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Temperature control for brewing ales

Historically, when making ales, I’ve always stored my fermenter in the bottom of my pantry during fermentation. The inside temperature in my house varies between 74 and 80 degrees depending on the time of day. I live in Austin, Texas and we are still using air conditioning every day even as I write this in October.

I recently purchased a chest freezer for making my Oktoberfest marzen lager - which is now bottled. I’m currently making a Belgian style ale (clone recipe of la Fin du Monde). I’m using the White Labs Belgian Abbey Ale yeast. White Labs recommends fermenting with this strain between 66 and 72 deg. F.

Here’s my question: Will I have a better outcome if I brew this ale inside the chest freezer where I can get very specific temperature control?

You will have a more predictable/repeatable product if you can maintain the temps in a narrow range.

The subjective part is finding the temp that produces the flavor components you like.

I would have to say yes. I cannot think of any beer I would ever want fermenting in a room that was upper 70’s or 80’s - that is just way too warm. I would use that temp. controlled freezer for every beer you brew. Fermenting beer is warmer than the room it is in. Generally, most ales you want in low to mid 60’s. When I do belgians I start in the upper 60’s for a week to 10 days and then go to lower 70’s for another week to 10 days, and then back down… but I would never ferment a beer in the 80’s - I think you would get some tremendous off flavors, fusel alcohol, etc.

Also, remember you want to try to read the temp of the fermenting beer - not the temp. inside your freezer. So, find a way to do that. I tape the probe to the side of my bucket and cover with a good thick layer of bubble wrap so that I am more or less measuring the temp. of my beer.

Thanks for the opinions everyone. I finished making my wart today - I pitched the yeast - and put the primary fermenter in my lagering cellar with the temperature set at 66 degrees F.

I think that you are both right. Keeping the temperature in a tight range will likely produce more repeatable results. And 75-80 degrees F. is really too high for this (and most other) ale strains.

I have the probe thermometer taped to the primary fermenter. Hopefully this will give me an accurate reading.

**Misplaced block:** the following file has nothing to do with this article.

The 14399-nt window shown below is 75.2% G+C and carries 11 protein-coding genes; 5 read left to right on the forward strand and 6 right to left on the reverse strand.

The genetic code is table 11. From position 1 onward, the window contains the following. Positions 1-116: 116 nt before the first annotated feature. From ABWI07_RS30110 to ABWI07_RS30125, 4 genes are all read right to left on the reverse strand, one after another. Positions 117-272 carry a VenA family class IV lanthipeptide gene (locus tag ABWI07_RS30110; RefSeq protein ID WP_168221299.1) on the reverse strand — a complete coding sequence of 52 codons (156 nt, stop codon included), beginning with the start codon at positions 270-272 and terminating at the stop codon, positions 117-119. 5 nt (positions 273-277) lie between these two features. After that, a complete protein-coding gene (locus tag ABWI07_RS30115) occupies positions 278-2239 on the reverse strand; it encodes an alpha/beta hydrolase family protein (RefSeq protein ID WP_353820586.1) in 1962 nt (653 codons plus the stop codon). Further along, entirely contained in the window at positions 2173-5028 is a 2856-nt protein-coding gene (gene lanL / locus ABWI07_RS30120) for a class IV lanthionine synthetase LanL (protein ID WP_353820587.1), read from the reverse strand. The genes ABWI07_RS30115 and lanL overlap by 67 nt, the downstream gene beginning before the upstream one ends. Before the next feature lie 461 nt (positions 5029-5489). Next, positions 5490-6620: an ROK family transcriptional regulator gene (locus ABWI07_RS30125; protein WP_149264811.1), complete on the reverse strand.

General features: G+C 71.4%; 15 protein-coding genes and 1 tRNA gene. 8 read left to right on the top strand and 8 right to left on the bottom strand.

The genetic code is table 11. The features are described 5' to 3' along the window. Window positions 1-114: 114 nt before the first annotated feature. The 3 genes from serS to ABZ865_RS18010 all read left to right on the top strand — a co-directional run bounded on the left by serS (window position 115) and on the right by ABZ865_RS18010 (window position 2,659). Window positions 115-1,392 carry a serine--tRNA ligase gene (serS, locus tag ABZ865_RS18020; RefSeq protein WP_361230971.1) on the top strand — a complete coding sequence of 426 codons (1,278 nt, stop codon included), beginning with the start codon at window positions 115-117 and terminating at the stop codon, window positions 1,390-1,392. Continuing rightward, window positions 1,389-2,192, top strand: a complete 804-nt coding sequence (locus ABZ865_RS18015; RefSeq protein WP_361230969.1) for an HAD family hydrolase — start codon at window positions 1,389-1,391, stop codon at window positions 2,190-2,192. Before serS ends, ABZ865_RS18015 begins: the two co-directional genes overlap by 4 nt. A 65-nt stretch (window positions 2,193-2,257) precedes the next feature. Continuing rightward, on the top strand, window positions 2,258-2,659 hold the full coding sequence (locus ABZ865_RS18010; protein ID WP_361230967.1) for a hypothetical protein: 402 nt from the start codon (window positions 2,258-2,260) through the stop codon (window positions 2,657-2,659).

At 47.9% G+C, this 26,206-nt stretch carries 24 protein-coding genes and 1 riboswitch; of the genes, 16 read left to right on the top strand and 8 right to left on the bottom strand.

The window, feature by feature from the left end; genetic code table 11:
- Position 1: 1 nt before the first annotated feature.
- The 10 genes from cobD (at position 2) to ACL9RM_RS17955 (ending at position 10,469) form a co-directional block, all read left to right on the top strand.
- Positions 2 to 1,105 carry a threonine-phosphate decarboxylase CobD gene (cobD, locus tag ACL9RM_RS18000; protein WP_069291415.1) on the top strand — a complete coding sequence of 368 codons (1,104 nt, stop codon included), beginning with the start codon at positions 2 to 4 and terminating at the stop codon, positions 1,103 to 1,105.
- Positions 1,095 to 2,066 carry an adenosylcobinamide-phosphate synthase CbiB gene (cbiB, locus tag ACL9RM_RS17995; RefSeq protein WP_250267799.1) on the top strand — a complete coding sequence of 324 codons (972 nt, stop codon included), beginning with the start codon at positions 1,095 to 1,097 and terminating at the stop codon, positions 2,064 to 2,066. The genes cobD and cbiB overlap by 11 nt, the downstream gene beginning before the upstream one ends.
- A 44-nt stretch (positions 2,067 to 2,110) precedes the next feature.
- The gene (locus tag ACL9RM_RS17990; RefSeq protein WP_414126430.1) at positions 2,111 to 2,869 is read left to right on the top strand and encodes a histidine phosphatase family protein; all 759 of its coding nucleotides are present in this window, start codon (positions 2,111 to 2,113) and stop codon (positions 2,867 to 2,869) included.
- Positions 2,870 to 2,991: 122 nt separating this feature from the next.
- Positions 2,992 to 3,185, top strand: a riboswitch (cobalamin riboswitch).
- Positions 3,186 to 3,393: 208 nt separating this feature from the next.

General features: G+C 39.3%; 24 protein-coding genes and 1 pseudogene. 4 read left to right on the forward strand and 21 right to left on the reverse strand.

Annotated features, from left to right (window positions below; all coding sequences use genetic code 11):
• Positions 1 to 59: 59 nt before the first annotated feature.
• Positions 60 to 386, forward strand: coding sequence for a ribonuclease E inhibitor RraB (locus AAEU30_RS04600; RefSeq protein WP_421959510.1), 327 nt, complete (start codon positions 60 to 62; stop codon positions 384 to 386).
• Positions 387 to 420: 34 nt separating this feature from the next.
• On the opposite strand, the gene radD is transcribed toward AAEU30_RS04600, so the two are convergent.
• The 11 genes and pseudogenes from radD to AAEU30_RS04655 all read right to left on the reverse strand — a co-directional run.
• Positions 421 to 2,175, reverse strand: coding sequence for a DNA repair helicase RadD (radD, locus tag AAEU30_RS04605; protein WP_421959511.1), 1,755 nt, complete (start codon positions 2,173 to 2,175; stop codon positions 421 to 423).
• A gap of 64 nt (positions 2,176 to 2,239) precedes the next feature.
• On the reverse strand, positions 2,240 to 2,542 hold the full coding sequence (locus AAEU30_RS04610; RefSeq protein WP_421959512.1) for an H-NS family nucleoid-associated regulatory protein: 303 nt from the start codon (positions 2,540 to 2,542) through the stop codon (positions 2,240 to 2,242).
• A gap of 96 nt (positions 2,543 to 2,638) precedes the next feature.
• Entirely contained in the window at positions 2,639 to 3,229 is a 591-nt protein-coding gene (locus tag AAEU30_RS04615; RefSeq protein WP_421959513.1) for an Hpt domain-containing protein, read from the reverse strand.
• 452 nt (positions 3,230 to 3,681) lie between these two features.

Thanks everyone for the input. I love this forum!

I purchased a mini-fridge a little over a year ago to ferment largers. I quickly realized that it works great for ales too. I ferment most ales in the low 60’s for 3-5 days then take the primary out of the fridge and let it warm up to room temp. Temperature control is only crucial for the first few days of fermentation. When I see active signs slowing or stopped, I don’t worry about the temp. Warming it up towards the end of active fermentation helps the yeast finish up too. This system has been working well for me.

For lagers, temp control is crucial throughout the process from primary fermentation through lagering. So lagers tie up my fridge for longer periods of time. So now, my lager fridge is usually an ale fridge used for the occasional lager. I guess the moral here is I need another fridge :slight_smile:

I’m convinced that the single biggest improvement I ever made in my brewing were when I moved from Oklahoma, where my indoor temperatures tended to be similar to yours, to New Hampshire, where I have a basement that stays in low sixties to upper fifties pretty much year round.

There are a few styles where the higher temp is better. I made a saison once that I fermented in my garage to get higher temps over the summer, and the temp got as high as 85. That’s right, here in NH 85 is unusually hot. Anyway, the result was great for that particular beer. But most ales are best somewhere in teh low 60s.

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